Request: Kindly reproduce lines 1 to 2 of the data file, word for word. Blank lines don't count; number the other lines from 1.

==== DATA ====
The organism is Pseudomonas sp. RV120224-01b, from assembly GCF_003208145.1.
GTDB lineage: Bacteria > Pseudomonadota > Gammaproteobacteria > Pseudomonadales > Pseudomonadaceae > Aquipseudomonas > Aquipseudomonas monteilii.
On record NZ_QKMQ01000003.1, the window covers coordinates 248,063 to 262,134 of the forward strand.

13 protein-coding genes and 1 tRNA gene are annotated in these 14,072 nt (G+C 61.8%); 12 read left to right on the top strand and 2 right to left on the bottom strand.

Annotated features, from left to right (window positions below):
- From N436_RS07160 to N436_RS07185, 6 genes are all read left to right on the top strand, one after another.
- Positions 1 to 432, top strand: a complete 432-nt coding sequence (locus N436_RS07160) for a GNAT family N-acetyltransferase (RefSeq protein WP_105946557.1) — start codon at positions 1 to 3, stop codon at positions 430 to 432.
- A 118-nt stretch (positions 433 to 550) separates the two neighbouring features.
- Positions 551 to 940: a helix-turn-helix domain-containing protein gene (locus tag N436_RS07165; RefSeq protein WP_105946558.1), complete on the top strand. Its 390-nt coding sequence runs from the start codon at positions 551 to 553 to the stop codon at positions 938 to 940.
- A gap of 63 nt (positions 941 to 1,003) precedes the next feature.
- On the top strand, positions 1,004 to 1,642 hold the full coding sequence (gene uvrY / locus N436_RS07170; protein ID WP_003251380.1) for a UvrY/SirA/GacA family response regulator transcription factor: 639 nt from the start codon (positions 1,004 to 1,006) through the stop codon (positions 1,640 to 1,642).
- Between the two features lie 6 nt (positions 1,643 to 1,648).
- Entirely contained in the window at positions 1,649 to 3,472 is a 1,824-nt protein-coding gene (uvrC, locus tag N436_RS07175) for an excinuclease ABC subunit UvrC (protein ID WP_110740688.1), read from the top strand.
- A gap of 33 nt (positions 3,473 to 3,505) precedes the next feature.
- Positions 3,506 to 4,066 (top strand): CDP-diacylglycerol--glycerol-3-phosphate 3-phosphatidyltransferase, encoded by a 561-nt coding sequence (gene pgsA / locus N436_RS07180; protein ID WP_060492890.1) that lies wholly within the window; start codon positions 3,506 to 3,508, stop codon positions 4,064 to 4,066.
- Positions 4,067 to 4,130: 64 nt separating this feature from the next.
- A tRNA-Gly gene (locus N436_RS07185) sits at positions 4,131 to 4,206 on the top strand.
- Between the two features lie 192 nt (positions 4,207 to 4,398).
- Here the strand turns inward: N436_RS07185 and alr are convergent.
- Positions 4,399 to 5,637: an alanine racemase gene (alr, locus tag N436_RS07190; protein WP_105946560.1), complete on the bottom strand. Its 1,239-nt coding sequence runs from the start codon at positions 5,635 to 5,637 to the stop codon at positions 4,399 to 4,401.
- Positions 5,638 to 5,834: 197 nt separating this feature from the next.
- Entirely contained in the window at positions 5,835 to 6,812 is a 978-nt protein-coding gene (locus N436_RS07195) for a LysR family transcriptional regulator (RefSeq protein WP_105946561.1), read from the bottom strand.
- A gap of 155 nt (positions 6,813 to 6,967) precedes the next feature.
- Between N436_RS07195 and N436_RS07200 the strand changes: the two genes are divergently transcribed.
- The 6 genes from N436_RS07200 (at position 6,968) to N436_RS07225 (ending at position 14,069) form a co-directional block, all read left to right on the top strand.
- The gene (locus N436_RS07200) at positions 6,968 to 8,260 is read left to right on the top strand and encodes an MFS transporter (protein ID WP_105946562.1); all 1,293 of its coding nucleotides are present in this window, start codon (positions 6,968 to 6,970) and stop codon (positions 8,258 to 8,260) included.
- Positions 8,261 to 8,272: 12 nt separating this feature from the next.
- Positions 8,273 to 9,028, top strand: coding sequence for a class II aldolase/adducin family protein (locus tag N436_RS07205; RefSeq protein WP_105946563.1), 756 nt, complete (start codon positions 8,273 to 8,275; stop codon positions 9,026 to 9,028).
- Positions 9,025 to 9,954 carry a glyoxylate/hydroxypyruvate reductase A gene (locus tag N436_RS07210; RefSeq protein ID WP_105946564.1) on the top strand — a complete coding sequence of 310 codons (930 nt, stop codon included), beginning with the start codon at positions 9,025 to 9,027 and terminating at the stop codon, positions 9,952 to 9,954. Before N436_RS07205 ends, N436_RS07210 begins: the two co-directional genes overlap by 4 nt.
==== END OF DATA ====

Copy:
The organism is Pseudomonas sp. RV120224-01b, from assembly GCF_003208145.1.
GTDB lineage: Bacteria > Pseudomonadota > Gammaproteobacteria > Pseudomonadales > Pseudomonadaceae > Aquipseudomonas > Aquipseudomonas monteilii.